24 of 28 people found the following review helpful
Lesson # 1 - Never Let the Undead see you Sweat,
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This review is from: Plague of the Dead (The Morningstar Strain) (Paperback)
The MorningStar Virus - a not-So-Friendly strain that has been likened to the next "Eboli" has spread across Africa like an epidemic and shows no signs of slowing. First there were the random reports, then the confirmations of the attacks, and then the footage of people trying to make it to floating salvation only to find themselves eaten alive by "packs" of ravenous carriers on national TV. Making it worse is the hushed tones of the government and their attitude toward the virus, thinking it will never make off a continent placed on lockdown. Seemingly containable at first, the MorningStar Virus nonetheless has a fast incubation rate, rendering its victims raging beasts that seem to press on with insatiable appetites, and it doesn't seem to understand the extent of juristic ional boundaries. Even worse, when a carrier dies they don't stay dead for long.
I have to admit that I've been reluctant to by zombie books as of late. Often they follow a predictable format and, worse still, they end up with predictable endings. Still, in this market flooded with books on the dead coming back to life, Z.A. Recht has more than taken the subject and run with it by adding a little something extra. Ladies and gentlemen, I give you p-l-o-t. Yes, by adding in realistic elements and fundamental questions about the problem, Recht went passed the problems of older books and instilled a genuine feeling of panic in the characters abounding in the book. The writing in the book is done with a great deal of talent, too, and the pace of the book is fantastic and allows the reader to keep a brisk pace while tracking the virus and the efforts to contain it.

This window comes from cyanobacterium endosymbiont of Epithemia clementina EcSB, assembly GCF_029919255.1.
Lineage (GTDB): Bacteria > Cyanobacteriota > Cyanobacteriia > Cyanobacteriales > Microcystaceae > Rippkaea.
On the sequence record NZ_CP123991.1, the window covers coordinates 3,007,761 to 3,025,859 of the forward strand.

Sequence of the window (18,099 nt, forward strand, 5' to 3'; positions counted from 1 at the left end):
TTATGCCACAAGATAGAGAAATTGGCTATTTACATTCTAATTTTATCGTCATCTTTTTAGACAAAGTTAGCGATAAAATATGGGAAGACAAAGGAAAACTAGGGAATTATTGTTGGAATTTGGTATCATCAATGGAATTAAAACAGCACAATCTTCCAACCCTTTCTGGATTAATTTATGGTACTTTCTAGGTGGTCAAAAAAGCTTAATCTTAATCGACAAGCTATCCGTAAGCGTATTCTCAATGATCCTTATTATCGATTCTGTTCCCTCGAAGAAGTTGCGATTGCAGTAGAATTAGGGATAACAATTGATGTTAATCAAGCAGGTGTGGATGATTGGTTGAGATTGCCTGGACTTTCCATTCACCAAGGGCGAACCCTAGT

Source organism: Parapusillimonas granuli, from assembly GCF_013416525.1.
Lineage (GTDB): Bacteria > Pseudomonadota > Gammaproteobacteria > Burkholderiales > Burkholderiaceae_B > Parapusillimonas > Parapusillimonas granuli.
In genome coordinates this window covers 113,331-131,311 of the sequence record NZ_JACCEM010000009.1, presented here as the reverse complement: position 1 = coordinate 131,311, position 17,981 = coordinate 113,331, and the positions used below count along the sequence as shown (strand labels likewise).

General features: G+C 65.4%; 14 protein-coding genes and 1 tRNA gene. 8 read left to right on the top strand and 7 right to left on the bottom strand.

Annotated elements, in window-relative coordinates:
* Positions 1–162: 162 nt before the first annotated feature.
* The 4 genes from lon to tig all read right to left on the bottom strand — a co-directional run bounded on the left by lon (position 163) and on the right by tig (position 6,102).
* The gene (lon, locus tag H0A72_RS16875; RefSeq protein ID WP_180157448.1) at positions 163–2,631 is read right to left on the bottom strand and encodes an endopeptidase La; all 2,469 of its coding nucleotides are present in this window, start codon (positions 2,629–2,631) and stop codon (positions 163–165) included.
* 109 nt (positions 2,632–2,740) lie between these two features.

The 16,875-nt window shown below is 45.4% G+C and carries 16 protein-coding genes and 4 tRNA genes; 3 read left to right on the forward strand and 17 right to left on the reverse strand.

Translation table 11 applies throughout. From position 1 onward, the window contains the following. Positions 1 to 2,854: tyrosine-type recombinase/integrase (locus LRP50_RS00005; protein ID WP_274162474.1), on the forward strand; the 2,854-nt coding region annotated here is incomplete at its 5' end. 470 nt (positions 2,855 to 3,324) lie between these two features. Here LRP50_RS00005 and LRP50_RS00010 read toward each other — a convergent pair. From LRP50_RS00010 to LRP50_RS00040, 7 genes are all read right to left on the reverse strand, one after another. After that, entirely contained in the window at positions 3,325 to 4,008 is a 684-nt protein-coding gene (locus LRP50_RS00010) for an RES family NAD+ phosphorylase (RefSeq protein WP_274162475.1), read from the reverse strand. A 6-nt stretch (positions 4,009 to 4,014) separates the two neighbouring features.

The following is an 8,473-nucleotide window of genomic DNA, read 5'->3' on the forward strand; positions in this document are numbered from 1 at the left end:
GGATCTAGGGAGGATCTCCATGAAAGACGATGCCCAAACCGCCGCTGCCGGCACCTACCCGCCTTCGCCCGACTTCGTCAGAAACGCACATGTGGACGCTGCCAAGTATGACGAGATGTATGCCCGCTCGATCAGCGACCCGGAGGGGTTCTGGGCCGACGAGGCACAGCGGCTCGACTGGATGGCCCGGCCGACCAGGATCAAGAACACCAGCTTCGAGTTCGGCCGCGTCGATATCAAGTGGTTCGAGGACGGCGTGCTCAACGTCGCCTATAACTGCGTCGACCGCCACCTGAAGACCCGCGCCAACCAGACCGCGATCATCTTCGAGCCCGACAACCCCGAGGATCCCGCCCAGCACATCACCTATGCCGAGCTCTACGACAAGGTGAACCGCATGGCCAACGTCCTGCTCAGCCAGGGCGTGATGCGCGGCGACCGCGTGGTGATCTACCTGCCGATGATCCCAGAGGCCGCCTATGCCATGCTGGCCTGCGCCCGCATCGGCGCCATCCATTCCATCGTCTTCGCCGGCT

By drawing the battlelines this book really does hit on the elements you need to make a complete novel about the undying - it touches on the human element, it mingles some ideology into the fray, and it adds in the ghastly for effect. This gives the book something that newer successes have had; zombie stories with actual teeth.
If you are a fan of zombie books or are a person that is trying to find a new way to look at the zombie question, this book is a good place to play. It has all the elements you need for a great tale, it showcases the overconfidence that humanity has, and it has some of the most adorable flesh-eating cast of characters you'd ever want wrapping their gums around you.
I highly recommend the book, thinking it is a step in the right direction.
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Showing 1-2 of 2 posts in this discussion
Initial post: Jan 3, 2011, 6:36:43 AM PST
Kindle Customer says:
Good review. Bear in mind I'm only teasing you - but what is Eboli? A hybrid mix of Ebola and e-coli? If so, that certainly would be nasty!
In reply to an earlier post on Jan 3, 2011, 12:42:57 PM PST
That's funny. :) I liked it alot and didn't notice it. eboli must be the thing that gets into my fingers, making them typo a lot.
o god! The horror for zombie writers!
Thanks for the comment - I like having fun on the otherwise "yawn" setups.
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